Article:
Pinellas County wage-theft law challenged as unconstitutional


A Largo executive search firm is challenging the constitutionality of Pinellas County’s recently enacted wage-theft ordinance.

KLA Industries is an Ohio-based executive search firm located at 801 W. Bay Dr., Suite 203 in Largo.

Zachary J. “Zach” Burns, 30, is a Madeira Beach resident and former KLA employee who recently moved from West Chester, Ohio. State records show Burns incorporated the recruitment company Stratus Search in March 2017. Stratus Search has its office at 3530 1st Ave. N, Suite 203, in St. Petersburg.

In 2015, Pinellas County Commissioners voted unanimously to enact a “wage theft” ordinance. In effect as of Jan. 1, 2016, the law allows local workers who believe an employer has illegally denied them wages to file a complaint with the county’s Office of Human Rights, which also fields complaints on housing, employment and disability discrimination issues.

If successful, employees are awarded treble damages. Much of the ordinance came from a similar one enacted by the City of St. Petersburg in 2015.

According to a complaint filed May 23 in Pinellas County Circuit Court, shortly after Burns resigned from KLA Industries in 2016, the company placed a recruit with one of his former clients and obtained payment for doing so.

When KLA refused to pay Burns the $5,400 commission, he filed a wage-theft complaint with the Office of Human Rights.

While the hearing will not take place until July 17, KLA is being proactive, filing a suit where the company denies Burns is entitled to the commission, and accuses him of trying to steal its clients.

KLA is contesting the constitutionality of the county’s wage-theft law on several grounds: It sets up an impermissible court outside the supreme court, district courts of appeal, circuit and county courts; it does not allow trial by jury and does not allow an employer to pursue counterclaims or assert any set-off defenses against the amount owed or against the imposition of treble damages.

 

Two Largo court petitions raise question of fairness in Florida Contraband Forfeiture Act


A pair of City of Largo court petitions raise questions on the fairness of the state’s Contraband Forfeiture Act.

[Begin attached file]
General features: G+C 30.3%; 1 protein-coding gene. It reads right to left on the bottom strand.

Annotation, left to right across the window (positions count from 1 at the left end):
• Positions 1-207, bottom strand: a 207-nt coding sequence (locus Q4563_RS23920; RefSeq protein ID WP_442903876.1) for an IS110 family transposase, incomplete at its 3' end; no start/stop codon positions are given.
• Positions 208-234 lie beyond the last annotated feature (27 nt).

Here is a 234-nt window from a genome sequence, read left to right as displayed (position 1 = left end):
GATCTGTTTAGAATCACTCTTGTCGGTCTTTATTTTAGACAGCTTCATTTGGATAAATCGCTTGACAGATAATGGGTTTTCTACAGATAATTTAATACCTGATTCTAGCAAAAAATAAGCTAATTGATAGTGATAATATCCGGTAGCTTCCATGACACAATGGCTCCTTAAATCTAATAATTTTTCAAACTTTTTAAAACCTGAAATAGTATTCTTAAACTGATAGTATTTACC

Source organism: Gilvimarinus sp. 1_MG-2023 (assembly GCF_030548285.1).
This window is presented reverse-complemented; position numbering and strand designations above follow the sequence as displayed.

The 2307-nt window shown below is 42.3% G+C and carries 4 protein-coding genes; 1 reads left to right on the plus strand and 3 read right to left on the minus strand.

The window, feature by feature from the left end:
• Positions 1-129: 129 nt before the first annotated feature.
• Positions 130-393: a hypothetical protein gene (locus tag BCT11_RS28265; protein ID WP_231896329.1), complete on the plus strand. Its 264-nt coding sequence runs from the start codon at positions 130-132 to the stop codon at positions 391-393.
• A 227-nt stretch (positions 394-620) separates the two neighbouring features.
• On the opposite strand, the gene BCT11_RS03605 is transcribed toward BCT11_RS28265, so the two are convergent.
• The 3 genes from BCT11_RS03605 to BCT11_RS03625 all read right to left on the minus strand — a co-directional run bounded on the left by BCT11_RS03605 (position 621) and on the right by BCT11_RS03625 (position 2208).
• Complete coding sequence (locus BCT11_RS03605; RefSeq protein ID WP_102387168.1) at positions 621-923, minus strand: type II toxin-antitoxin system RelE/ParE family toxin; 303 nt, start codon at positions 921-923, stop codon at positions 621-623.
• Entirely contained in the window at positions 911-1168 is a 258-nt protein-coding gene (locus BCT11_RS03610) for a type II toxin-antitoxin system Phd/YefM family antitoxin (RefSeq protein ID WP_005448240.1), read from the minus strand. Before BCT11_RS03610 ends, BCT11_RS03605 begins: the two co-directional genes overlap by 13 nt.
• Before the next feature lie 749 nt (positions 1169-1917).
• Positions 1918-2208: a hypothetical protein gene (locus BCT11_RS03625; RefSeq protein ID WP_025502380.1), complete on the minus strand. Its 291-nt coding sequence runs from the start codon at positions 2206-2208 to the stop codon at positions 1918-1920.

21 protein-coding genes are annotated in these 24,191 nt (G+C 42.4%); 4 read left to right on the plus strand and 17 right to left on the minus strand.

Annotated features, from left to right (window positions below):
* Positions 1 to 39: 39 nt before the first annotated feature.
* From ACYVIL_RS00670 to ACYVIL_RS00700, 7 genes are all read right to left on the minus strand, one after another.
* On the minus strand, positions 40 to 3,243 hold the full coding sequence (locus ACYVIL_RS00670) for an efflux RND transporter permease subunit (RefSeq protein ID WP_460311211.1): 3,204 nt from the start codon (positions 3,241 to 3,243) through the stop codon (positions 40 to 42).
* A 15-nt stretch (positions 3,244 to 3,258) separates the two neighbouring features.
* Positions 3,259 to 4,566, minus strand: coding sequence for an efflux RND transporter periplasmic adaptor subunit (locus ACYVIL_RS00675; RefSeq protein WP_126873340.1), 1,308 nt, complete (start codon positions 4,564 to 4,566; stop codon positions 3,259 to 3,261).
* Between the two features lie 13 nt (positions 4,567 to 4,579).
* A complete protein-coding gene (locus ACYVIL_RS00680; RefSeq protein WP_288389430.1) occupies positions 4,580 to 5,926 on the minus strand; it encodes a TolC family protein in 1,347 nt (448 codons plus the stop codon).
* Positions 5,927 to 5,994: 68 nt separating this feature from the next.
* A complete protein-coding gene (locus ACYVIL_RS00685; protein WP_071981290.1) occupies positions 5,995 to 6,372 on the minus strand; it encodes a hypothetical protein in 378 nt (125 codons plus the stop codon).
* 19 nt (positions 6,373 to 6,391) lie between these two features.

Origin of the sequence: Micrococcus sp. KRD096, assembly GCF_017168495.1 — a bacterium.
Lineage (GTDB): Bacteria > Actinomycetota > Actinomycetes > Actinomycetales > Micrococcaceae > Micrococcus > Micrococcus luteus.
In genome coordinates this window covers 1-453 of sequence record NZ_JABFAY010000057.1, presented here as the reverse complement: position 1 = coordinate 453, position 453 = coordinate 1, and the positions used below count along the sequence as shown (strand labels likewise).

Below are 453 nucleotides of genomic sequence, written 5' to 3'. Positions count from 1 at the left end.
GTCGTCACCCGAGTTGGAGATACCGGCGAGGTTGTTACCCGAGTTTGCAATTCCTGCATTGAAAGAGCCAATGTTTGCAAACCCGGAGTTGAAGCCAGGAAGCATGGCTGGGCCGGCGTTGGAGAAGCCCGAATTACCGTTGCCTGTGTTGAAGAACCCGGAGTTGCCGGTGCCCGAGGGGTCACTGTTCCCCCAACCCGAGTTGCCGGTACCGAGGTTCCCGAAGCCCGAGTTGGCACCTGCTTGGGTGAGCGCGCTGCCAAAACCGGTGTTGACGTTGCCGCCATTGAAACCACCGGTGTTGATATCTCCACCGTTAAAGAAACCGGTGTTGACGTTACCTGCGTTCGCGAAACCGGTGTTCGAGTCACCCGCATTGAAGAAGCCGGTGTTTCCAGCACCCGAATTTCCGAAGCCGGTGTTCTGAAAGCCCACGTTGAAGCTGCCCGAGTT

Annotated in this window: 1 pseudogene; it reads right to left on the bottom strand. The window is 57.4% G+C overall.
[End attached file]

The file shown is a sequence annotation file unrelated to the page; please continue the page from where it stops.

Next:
Ronisha Ke’irra Scott, 24, is a St. Petersburg resident. An African-American woman, Scott lives in a 675-square-foot St. Petersburg home appraised by the county at $26,435, with a sales value of $31,900.

On June 1, Largo Police arrested Scott for running a stop sign and having “excessively tinted windows.” During the stop, officers allegedly found two dilaudid pain pills and a lit marijuana cigarette in her 2004 Chevrolet Cavalier.

Scott insisted neither the pills nor the joint were hers.

Before the June 1 incident, Pinellas County records show Scott’s only criminal charge had been in 2016 for misdemeanor retail theft.

Gary Stevens Sunday is a 47-year-old Clearwater resident. Sunday, a white male, owns a 1,336-square-foot home that the county appraises at $139,931, with a sales value of $172,600.

On the same day as Scott’s detention, Largo Police also arrested Sunday after allegedly finding methamphetamine in small baggies, a meth pipe, syringes, a safe, and a digital scale in his 2015 Kia Optima SX.

Sunday, like Scott, denied the items belonged to him. The arrest report does not explain why police stopped him.

Sunday was charged with possession of methamphetamine with intent to sell, possession of marijuana and drug paraphernalia. According to his arrest report, he is unemployed.

Online dockets show Stevens pleaded “not guilty” to the criminal charges.

A common interpretation of Florida’s Contraband Forfeiture Act is that law enforcement can seize and permanently keep certain items that were an instrument of, or a product of, a crime. Defendants need not have been convicted of the crime, nor even be charged.

On June 9, the City of Largo filed separate court petitions in Pinellas County Circuit Court to seize the vehicle from each of two wildly different criminal suspects — Scott and Sunday.

The requests raise several issues about the fairness of Florida’s Contraband Forfeiture Act.

If Sunday is accused of dealing in illegal drugs, the Act would seem reasonable — although some legal experts argue it is unfair to seize a defendant’s property unless (or until) he or she is charged and convicted of a crime.

On the other hand, Scott’s alleged crime was not dealing drugs, and her record shows no such offense in the past. In this case, seizing her vehicle might seem unnecessarily harsh, especially if Scott needs the vehicle to drive to work.

Taking Scott’s car could drive her further into poverty.

While an attorney is representing Sunday in his “not guilty” plea, online dockets show Scott has not yet filed a plea, nor does she have an attorney.

All this leads to one question: Is Largo’s attempted seizure of Scott’s car an appropriate, reasonable and legal application of Florida’s Contraband Forfeiture law?